April 2, 2014 12:48 p.m.

    I am dumbfounded by the supporters of Obamacare. It has proved more expensive than we were told (premiums have gone up, not down). We were told that we could keep our doctors (a lie). We were told we could keep our insurance (another lie). The website is a joke. In many cases people cannot go to their preferred hospitals. It seems completely different than what we were told it would be.

    It is impossible to return to pre-Obamacare time and attempt to create a health system that would be much more beneficial. But we can insist on political leaders in DC to rewrite sections of the law that are unacceptable.

    Obama's pride is keeping us from correcting the law where it would be in everyone's best interest to do so.

    I highly doubt that Obama would have won election if he had been truthful--telling Americans that many would lose their insurance, their doctors, their premiums would rise, select groups would receive exemptions from the law, other groups would be allowed delays in implementation and enforcement, etc.

  • one vote Salt Lake City, UT
    April 2, 2014 12:33 p.m.

    The Editorial Board should disclose if they are getting advertisement revenue from "the patient care Act" proponents. That is fundamentally fair and transparent.

  • one vote Salt Lake City, UT
    April 2, 2014 12:30 p.m.

    Weary of this papers negative spinning and whining editorials. Have relatives that have healthcare thanks to the Act. Helped one person enroll in 15 minutes last week.

  • JoeBlow Far East USA, SC
    April 2, 2014 12:27 p.m.

    "This dnews editorial brought I mean bought and paid for by Orrin Hatch and the Republican party."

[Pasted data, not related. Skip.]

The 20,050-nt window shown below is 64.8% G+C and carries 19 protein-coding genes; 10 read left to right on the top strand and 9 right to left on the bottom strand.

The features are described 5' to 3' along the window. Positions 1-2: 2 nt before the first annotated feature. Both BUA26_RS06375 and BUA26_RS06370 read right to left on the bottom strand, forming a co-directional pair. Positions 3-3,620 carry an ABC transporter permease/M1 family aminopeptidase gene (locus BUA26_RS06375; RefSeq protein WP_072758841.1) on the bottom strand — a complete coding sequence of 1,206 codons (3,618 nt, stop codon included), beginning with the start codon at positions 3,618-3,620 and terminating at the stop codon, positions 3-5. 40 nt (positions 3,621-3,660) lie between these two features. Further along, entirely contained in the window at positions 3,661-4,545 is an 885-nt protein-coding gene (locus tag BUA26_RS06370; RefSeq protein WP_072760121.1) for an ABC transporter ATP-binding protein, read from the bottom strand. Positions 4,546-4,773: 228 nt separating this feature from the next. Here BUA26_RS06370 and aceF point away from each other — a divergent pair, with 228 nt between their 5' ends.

Actually, Orrin wrote an editorial about how bad Obamacare was and never once mentioned that he had helped to pen a replacement.

    I dont think Hatch or the Republican party are too keen on the Patient Care Act.

  • 4601 Salt Lake City, UT
    April 2, 2014 12:26 p.m.

    Any health plan should be judged by its effect, not whether it establishes Utah's independence or whether it supports the president's vision of the federal government as the ultimate provider. It shouldn't be considered a political victory or defeat, but rather does it solve the problem. Give Utah's plan a chance and, like the ACA which is work in progress, adjust if needs are unmet.

  • The Hammer lehi, utah
    April 2, 2014 12:18 p.m.

    The ACA is a joke. Obama had to lie to people to get it to pass. It seems a bunch of people staying in their parents basement all day have nothing better to do than try and defend the ACA. I pity you because if you were one of the people out there working and earning your money to pay for healthinsurance you would see that the ACA made health insurance more expensive for the working man. It destroys the middle class advantage and makes them pay more for their insurance.

    At least the the patient care act will actually bring back real insurance, and discourage Cadillac plans and medicaid abuse.

  • Esquire Springville, UT
    April 2, 2014 12:11 p.m.